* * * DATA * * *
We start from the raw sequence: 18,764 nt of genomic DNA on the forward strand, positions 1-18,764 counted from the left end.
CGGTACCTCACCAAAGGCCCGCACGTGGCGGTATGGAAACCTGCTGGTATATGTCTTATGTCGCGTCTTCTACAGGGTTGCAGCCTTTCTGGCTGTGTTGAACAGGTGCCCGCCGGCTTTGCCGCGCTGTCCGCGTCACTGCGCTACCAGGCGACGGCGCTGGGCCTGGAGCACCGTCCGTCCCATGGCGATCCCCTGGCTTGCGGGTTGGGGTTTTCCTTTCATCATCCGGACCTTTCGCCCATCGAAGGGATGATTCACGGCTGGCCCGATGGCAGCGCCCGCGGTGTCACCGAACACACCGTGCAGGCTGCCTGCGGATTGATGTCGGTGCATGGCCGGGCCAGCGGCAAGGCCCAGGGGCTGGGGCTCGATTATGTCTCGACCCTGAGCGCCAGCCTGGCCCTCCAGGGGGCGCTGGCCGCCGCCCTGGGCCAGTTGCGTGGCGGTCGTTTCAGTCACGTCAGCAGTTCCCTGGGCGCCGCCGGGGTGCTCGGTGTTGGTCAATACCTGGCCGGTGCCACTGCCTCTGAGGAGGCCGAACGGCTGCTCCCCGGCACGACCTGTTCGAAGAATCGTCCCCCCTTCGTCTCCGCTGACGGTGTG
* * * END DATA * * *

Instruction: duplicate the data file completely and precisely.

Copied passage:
We start from the raw sequence: 18,764 nt of genomic DNA on the forward strand, positions 1-18,764 counted from the left end.
CGGTACCTCACCAAAGGCCCGCACGTGGCGGTATGGAAACCTGCTGGTATATGTCTTATGTCGCGTCTTCTACAGGGTTGCAGCCTTTCTGGCTGTGTTGAACAGGTGCCCGCCGGCTTTGCCGCGCTGTCCGCGTCACTGCGCTACCAGGCGACGGCGCTGGGCCTGGAGCACCGTCCGTCCCATGGCGATCCCCTGGCTTGCGGGTTGGGGTTTTCCTTTCATCATCCGGACCTTTCGCCCATCGAAGGGATGATTCACGGCTGGCCCGATGGCAGCGCCCGCGGTGTCACCGAACACACCGTGCAGGCTGCCTGCGGATTGATGTCGGTGCATGGCCGGGCCAGCGGCAAGGCCCAGGGGCTGGGGCTCGATTATGTCTCGACCCTGAGCGCCAGCCTGGCCCTCCAGGGGGCGCTGGCCGCCGCCCTGGGCCAGTTGCGTGGCGGTCGTTTCAGTCACGTCAGCAGTTCCCTGGGCGCCGCCGGGGTGCTCGGTGTTGGTCAATACCTGGCCGGTGCCACTGCCTCTGAGGAGGCCGAACGGCTGCTCCCCGGCACGACCTGTTCGAAGAATCGTCCCCCCTTCGTCTCCGCTGACGGTGTG